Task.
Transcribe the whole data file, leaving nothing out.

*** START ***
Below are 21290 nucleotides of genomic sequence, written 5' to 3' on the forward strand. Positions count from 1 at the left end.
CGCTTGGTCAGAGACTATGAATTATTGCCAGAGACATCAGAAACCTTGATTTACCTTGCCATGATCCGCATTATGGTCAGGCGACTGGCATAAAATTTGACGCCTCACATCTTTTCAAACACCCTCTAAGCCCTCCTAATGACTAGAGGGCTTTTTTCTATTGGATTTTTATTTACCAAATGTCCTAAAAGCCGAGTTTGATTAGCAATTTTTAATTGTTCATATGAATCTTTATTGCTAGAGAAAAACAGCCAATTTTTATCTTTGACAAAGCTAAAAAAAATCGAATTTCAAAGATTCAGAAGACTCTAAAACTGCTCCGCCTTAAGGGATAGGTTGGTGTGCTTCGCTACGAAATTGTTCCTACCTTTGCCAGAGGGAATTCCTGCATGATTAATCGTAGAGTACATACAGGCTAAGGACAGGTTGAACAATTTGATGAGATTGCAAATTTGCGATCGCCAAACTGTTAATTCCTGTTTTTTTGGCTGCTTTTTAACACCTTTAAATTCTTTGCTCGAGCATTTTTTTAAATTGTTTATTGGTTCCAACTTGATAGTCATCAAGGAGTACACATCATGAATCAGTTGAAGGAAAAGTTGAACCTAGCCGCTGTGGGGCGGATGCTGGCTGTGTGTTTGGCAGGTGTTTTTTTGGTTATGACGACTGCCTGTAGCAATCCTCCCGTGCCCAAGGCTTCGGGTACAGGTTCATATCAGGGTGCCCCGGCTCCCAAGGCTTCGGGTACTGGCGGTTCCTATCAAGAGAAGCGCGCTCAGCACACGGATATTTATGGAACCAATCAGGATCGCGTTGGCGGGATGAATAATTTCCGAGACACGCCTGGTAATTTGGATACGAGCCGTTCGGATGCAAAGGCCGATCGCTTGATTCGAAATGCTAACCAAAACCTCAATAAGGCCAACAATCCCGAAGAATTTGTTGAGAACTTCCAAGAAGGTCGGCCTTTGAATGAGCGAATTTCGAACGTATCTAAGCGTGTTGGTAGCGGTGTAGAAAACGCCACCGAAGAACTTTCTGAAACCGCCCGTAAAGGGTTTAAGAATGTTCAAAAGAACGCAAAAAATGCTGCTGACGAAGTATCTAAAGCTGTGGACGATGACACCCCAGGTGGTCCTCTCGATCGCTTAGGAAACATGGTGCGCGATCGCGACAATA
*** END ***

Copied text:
Below are 21290 nucleotides of genomic sequence, written 5' to 3' on the forward strand. Positions count from 1 at the left end.
CGCTTGGTCAGAGACTATGAATTATTGCCAGAGACATCAGAAACCTTGATTTACCTTGCCATGATCCGCATTATGGTCAGGCGACTGGCATAAAATTTGACGCCTCACATCTTTTCAAACACCCTCTAAGCCCTCCTAATGACTAGAGGGCTTTTTTCTATTGGATTTTTATTTACCAAATGTCCTAAAAGCCGAGTTTGATTAGCAATTTTTAATTGTTCATATGAATCTTTATTGCTAGAGAAAAACAGCCAATTTTTATCTTTGACAAAGCTAAAAAAAATCGAATTTCAAAGATTCAGAAGACTCTAAAACTGCTCCGCCTTAAGGGATAGGTTGGTGTGCTTCGCTACGAAATTGTTCCTACCTTTGCCAGAGGGAATTCCTGCATGATTAATCGTAGAGTACATACAGGCTAAGGACAGGTTGAACAATTTGATGAGATTGCAAATTTGCGATCGCCAAACTGTTAATTCCTGTTTTTTTGGCTGCTTTTTAACACCTTTAAATTCTTTGCTCGAGCATTTTTTTAAATTGTTTATTGGTTCCAACTTGATAGTCATCAAGGAGTACACATCATGAATCAGTTGAAGGAAAAGTTGAACCTAGCCGCTGTGGGGCGGATGCTGGCTGTGTGTTTGGCAGGTGTTTTTTTGGTTATGACGACTGCCTGTAGCAATCCTCCCGTGCCCAAGGCTTCGGGTACAGGTTCATATCAGGGTGCCCCGGCTCCCAAGGCTTCGGGTACTGGCGGTTCCTATCAAGAGAAGCGCGCTCAGCACACGGATATTTATGGAACCAATCAGGATCGCGTTGGCGGGATGAATAATTTCCGAGACACGCCTGGTAATTTGGATACGAGCCGTTCGGATGCAAAGGCCGATCGCTTGATTCGAAATGCTAACCAAAACCTCAATAAGGCCAACAATCCCGAAGAATTTGTTGAGAACTTCCAAGAAGGTCGGCCTTTGAATGAGCGAATTTCGAACGTATCTAAGCGTGTTGGTAGCGGTGTAGAAAACGCCACCGAAGAACTTTCTGAAACCGCCCGTAAAGGGTTTAAGAATGTTCAAAAGAACGCAAAAAATGCTGCTGACGAAGTATCTAAAGCTGTGGACGATGACACCCCAGGTGGTCCTCTCGATCGCTTAGGAAACATGGTGCGCGATCGCGACAATA